As discussed earlier, it is clear from the trajectories in Fig. 3 that subjects’ individual digits moved further from a straight path in the single-digit tasks than in grasping. This is summarised in Fig. 5a. The peak distance between the active digits in the single-digit tasks is clearly larger than in grasping and occurs earlier (paired t-test; P < 0.005). Such a negative correlation between the peak grip aperture and its timing is predicted by the minimum-jerk model for grasping. It occurs when the single free parameter of that model is varied (Smeets and Brenner 1999). For each subject in each task, we therefore determined how much the hand opened wider than the final grip (when touching the object) and where (in terms of percentage of distance; Fig. 5b) and when (in terms of a percentage of time; Fig. 5c) this happened. In both cases, we find a very good correlation (r2 = 0.84 for position and r2 = 0.74 for time) with a slope of −4.9%/cm for position and −4.6%/cm for time. Neither the slopes nor the intercepts differed between the three tasks. This linear relationship between the timing of peak grip aperture and the aperture itself is inconsistent with the non-linear prediction of the minimum-jerk model.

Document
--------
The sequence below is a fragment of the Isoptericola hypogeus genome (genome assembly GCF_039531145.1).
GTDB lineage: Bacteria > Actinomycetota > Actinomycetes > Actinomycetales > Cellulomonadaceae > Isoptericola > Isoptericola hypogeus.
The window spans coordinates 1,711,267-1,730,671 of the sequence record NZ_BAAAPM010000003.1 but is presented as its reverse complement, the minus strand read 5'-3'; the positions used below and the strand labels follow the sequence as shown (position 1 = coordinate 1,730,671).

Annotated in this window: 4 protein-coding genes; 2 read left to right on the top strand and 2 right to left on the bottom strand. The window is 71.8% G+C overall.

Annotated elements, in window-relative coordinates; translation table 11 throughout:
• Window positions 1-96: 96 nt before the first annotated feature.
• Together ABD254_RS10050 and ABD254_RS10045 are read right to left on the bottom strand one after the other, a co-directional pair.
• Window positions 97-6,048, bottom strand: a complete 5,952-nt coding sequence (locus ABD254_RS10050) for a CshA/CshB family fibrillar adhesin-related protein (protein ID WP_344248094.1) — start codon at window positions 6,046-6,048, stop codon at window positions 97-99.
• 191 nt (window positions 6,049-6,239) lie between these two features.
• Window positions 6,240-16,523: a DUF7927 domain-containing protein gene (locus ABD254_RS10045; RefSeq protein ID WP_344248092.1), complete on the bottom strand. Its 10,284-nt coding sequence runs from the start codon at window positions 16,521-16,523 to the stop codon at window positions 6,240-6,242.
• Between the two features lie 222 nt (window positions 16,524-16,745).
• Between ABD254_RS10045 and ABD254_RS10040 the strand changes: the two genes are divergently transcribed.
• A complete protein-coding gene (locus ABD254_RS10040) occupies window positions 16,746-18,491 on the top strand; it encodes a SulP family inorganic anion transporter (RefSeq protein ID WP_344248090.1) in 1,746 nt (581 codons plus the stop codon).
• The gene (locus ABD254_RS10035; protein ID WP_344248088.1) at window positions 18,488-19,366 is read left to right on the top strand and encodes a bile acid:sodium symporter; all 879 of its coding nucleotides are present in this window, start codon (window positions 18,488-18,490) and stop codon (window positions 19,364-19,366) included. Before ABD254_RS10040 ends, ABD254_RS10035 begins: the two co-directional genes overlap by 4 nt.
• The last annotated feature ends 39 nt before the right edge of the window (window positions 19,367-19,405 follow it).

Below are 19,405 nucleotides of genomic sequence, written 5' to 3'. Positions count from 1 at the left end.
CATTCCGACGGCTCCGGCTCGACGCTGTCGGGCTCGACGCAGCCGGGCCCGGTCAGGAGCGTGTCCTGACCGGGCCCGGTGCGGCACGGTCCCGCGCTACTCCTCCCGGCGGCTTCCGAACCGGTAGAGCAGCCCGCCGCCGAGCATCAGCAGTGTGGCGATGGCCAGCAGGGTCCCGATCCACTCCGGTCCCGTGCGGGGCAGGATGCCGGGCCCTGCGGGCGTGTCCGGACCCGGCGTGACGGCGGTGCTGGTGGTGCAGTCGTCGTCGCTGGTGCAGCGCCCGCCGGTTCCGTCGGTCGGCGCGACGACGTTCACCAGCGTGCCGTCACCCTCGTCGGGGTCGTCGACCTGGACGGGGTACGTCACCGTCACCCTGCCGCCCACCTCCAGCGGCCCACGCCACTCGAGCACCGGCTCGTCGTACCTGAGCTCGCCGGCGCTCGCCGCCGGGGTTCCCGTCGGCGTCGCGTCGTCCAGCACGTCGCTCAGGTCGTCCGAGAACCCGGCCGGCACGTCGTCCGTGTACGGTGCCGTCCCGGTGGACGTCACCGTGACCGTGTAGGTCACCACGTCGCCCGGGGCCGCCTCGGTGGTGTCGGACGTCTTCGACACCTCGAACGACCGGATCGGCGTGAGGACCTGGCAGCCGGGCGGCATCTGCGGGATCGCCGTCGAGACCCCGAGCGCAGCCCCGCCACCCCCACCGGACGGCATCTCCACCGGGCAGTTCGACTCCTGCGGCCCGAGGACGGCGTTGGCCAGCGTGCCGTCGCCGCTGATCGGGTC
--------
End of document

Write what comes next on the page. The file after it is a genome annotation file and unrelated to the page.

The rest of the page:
The standard deviation in the horizontal placing of the active digits on the cube’s surface is about 7 mm, irrespective of the task (Fig. 6). The standard deviation for the passive digits (in the same direction and at the same time) is twice as large (14 mm), again independent of the task.
Our main overall result is that several aspects of the movements of the digits in grasping were very similar to those in pushing and touching. This was so for the path of the average of finger and thumb (first prediction, Fig. 4), for the relationship between peak grip aperture and its timing (second prediction, Fig. 5b,c) and for the variability (third prediction, Fig. 6). These results can be regarded as clear support for our hypothesis that the movements of the digits themselves are controlled in grasping, not the opening of the grip (Smeets and Brenner 1999). The fact that the grip aperture was smaller than could be expected from the movements in the single-digit tasks (Fig. 5a) shows that the movements of the digits in grasping are not completely independent. This difference might be caused by the elastic tissue of the hand pulling the digits towards each other. Such elastic tissue would exert equal forces in opposite directions, and thus leave the average path unaffected. This is in line with the results of Fig. 4, showing similar average paths for all tasks.